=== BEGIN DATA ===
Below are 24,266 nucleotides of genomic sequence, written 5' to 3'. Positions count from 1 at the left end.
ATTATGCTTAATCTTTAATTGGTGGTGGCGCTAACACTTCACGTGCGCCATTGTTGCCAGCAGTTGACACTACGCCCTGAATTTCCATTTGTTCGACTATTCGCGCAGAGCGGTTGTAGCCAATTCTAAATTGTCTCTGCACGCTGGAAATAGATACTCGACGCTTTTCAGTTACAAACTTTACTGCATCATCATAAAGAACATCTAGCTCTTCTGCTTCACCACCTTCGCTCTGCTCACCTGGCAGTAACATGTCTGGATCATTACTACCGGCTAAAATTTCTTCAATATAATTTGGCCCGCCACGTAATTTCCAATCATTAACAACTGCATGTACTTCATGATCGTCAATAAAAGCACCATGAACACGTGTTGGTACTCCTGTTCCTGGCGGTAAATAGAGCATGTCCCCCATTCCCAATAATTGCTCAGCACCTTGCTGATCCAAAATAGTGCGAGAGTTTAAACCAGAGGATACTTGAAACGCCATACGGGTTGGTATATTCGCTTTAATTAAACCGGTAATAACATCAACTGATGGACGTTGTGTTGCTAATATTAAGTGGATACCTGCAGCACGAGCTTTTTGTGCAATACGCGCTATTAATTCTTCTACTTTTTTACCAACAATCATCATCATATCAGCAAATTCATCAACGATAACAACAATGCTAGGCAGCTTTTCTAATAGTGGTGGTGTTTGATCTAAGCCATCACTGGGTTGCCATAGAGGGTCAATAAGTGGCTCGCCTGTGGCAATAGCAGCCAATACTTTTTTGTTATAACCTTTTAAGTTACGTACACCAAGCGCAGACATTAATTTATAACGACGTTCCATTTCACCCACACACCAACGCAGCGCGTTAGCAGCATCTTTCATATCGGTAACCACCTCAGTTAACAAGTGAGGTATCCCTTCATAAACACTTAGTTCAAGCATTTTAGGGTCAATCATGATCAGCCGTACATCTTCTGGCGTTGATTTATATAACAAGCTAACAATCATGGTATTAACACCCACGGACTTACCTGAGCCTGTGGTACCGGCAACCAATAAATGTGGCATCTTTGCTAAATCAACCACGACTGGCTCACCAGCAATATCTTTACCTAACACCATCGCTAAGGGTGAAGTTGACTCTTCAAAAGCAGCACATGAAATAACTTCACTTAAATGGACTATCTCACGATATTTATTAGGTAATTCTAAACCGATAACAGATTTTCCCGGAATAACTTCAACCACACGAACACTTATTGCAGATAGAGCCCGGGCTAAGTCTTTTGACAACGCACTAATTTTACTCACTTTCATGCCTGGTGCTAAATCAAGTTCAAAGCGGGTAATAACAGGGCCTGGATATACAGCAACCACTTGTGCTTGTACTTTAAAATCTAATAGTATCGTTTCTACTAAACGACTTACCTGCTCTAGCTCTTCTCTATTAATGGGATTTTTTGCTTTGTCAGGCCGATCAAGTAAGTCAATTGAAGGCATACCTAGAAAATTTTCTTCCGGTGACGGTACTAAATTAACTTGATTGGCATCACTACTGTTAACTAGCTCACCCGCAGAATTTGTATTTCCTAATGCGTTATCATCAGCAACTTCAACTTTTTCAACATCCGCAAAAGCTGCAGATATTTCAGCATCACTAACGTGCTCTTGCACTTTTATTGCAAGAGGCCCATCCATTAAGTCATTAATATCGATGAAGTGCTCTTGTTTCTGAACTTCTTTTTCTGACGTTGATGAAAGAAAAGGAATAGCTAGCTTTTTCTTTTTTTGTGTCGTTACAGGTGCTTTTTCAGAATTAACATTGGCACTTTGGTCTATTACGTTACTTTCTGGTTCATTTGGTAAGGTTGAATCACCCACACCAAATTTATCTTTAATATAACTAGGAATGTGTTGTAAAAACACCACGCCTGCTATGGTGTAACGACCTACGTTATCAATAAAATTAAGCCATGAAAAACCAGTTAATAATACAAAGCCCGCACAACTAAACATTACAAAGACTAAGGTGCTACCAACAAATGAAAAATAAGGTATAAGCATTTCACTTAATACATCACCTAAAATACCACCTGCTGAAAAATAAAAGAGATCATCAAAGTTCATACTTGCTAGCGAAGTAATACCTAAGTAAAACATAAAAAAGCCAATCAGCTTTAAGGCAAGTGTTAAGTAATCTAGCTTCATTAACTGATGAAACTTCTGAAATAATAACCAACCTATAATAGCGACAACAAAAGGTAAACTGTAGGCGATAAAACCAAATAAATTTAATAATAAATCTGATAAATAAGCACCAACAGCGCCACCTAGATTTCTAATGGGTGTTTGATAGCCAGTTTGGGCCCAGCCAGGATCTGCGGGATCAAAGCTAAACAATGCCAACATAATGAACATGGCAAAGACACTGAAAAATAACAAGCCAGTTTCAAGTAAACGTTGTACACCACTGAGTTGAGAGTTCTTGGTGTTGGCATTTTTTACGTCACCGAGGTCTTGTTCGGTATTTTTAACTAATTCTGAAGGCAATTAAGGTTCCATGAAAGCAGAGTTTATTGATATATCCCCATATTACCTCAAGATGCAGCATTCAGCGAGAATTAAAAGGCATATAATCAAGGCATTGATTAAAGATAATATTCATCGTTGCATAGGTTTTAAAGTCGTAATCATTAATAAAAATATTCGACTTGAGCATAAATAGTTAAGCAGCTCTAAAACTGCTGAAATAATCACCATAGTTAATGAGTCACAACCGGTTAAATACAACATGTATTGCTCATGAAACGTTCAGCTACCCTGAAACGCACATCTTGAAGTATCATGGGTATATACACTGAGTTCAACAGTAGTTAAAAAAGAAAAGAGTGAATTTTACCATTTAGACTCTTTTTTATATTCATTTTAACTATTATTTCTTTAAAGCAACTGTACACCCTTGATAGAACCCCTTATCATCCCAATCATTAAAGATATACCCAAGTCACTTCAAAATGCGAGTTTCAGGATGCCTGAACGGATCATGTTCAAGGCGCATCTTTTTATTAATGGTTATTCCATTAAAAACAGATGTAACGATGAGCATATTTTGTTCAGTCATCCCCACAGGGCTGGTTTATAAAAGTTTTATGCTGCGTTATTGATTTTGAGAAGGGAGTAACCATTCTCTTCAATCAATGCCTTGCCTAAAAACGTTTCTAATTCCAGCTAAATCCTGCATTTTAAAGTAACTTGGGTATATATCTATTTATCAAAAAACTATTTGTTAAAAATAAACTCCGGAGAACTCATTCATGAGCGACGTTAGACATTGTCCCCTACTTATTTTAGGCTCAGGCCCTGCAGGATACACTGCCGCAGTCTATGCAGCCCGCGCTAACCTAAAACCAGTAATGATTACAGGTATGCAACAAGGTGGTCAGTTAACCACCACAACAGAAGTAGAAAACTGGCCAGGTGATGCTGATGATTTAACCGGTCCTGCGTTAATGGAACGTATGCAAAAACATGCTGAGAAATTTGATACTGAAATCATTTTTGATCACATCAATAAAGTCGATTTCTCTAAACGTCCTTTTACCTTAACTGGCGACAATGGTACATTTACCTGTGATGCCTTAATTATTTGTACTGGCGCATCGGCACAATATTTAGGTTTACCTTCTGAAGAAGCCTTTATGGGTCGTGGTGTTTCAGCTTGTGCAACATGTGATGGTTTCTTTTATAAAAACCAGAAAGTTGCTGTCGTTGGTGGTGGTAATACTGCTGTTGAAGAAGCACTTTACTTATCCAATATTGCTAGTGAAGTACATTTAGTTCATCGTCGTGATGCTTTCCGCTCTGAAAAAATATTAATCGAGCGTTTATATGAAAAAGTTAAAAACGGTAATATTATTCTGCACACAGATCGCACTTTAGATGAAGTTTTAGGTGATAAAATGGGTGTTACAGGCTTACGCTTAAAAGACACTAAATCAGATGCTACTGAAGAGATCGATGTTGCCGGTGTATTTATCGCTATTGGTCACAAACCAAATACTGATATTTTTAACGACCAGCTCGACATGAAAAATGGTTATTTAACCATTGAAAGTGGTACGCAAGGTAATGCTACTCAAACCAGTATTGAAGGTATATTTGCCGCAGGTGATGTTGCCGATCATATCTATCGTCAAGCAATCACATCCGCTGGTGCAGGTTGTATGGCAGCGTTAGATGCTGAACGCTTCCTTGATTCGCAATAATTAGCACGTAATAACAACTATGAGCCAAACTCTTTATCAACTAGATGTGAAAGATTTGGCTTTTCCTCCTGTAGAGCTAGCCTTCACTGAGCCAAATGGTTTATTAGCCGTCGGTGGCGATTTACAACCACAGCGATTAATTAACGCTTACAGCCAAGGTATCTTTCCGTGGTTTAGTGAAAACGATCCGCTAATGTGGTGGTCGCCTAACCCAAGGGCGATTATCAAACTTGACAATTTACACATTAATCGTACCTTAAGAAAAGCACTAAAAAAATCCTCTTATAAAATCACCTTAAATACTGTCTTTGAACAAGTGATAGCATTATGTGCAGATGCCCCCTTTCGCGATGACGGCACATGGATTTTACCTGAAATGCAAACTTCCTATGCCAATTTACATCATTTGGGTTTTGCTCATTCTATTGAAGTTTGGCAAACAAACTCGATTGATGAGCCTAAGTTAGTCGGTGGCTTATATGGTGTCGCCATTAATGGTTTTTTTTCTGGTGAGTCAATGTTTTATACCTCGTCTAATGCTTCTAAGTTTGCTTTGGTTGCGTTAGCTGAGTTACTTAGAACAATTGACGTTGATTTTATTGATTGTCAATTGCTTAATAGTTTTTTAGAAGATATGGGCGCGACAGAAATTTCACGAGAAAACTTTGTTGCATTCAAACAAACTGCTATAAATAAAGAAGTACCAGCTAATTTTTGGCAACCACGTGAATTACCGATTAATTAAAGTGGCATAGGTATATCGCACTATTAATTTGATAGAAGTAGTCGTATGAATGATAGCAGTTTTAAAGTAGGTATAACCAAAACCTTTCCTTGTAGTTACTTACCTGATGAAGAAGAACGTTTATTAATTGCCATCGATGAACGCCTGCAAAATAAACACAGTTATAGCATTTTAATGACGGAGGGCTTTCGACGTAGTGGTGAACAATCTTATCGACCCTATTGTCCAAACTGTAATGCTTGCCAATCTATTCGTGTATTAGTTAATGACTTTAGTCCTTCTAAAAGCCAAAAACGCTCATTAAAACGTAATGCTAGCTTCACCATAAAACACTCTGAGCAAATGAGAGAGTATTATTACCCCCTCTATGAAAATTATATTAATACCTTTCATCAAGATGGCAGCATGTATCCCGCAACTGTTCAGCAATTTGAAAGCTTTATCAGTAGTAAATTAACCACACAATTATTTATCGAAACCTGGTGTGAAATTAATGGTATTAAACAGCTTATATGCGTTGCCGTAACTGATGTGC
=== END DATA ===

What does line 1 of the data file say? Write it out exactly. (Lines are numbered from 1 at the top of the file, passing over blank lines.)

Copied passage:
Below are 24,266 nucleotides of genomic sequence, written 5' to 3'. Positions count from 1 at the left end.